Best Suited For: active singles, active families, house with a yard, hunting Temperament: energetic, intelligent, gentle, playful, protective Comparable Breeds: Ibiza Hound, Portuguese Pengö Percent Ranging in size from small to large, the Andalusian Hound has been a favorite breed in its homeland for hundreds of years.
With its pointed snout and large, erect ears, the Andalusian Hound is a skilled hunting breed known for its excellent sight, hearing, and sense of smell. Though typically used for hunting hare, some larger specimens of the breed have been used for deer and wild boar.
It is closely related to various Iberian breeds such as the Portuguese Pengö, the Magneto, the Ibiza Hound, and the Potency Scenario. The Andalusian Hound is a skilled hunting breed known for its excellent sight, hearing, and sense of smell.
The Andalusian Hound is an intelligent breed and it can sometimes be a little over-energetic, though these dogs typically do fine when they get enough daily exercise. These dogs are playful and cheerful in the home and the smaller versions of the breed generally do well with children.
This breed requires a long daily walk and will appreciate having additional time to run in a fenced yard. None of the three varieties have an undercoat but regular brushing is encouraged to reduce shedding and to prevent matting in longer coats.
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As the name suggests, the Andalusian Hound breed was originated from Andalusia, Spain. There had been some speculation that they may have been one of the ancient breeds depicted on cave paintings within the Iberian Peninsula thousands of years ago, but recent genetic studies have rendered this theory unlikely.
Due to the lack of distinctive unique characteristics and the similarities it shares with other breeds of dog, in particular with the Portuguese Pengö, the Andalusian Hound is not typically recognized in its own right outside its native country. Their senses of sight, hearing and smell have been keenly developed over the years, and they have the ability to endure the hot and dry conditions of the barren landscape from which they have originated.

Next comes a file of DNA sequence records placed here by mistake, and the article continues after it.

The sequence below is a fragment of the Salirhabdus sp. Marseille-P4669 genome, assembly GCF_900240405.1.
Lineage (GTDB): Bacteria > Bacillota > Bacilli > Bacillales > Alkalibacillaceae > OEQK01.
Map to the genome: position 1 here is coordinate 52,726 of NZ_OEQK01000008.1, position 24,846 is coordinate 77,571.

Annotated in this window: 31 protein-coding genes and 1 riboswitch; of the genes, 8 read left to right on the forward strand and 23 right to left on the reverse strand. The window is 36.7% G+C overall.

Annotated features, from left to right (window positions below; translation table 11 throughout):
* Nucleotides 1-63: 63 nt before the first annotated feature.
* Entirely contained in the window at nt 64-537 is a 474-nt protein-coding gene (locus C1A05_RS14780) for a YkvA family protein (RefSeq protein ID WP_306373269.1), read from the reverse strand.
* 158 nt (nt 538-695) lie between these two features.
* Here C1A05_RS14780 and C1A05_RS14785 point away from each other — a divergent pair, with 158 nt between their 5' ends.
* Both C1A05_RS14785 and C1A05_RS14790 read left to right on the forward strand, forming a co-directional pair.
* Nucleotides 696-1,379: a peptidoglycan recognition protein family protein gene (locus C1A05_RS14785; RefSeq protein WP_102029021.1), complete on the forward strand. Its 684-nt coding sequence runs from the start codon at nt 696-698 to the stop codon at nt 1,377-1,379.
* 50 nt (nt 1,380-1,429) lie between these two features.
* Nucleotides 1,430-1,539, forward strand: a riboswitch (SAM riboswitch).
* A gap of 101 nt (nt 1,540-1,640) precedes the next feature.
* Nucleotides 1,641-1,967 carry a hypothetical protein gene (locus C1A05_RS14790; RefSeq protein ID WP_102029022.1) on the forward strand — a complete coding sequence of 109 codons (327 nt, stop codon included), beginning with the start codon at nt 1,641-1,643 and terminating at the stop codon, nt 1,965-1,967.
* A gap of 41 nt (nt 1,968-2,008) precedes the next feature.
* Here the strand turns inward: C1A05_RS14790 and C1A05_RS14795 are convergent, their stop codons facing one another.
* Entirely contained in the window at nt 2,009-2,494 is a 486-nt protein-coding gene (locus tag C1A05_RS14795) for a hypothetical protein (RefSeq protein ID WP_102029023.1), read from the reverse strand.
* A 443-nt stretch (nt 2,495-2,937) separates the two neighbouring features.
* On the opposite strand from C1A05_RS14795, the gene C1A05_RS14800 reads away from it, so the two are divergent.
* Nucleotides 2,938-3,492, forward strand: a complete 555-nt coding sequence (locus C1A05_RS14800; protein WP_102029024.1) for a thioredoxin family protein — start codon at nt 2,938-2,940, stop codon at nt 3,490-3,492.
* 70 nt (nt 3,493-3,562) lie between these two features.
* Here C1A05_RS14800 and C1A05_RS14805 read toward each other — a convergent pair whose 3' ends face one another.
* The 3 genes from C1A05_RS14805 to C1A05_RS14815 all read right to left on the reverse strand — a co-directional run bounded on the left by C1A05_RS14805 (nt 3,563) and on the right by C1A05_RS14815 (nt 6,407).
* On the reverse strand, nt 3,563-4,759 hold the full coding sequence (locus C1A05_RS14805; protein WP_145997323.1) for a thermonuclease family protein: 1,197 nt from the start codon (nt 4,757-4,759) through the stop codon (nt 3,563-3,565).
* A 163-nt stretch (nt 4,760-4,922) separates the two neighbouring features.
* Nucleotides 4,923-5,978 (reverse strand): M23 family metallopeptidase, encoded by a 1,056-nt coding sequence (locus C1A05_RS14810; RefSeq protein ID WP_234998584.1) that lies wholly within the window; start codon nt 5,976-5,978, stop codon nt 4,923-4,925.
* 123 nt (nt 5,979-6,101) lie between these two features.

The smaller variety of the Andalusian Hounds traditionally hunt hare or rabbits. The body of the Andalusian Hounds should be in proportion and well muscled, positioned on top of straight, lean legs.
Of course, these ears will serve the hounds well as they listen out for signs of life when hunting on vast, empty terrains. As in the Portuguese Pengö, the Andalusian Hound comes in three sizes; small, medium and large.
They are playful and cheerful in the home and the smaller versions of the breed generally do well with children. Naturally good guard dogs, they are attentive and observant, quick to alert their owner of the presence of a new person.
With a propensity to, at times, be submissive, a good relationship with a confident and encouraging owner is critical to get the most out of these sweet-natured hounds. How much a mature dog eats depends on its size, age, build, metabolism and activity level.
Depending on the variety each Andalusian Hound dog will require different amount of food. As is true of most working dogs, the Andalusian Hound naturally thrives when outside and active.
Known for their stamina, they are happy to continue running for long periods of time, so if left outside unsupervised, they must be fenced in. Failure to provide these animals with adequate exercise can result in pet-up energy, that may be released in undesirable manners, such as through destructive behaviors.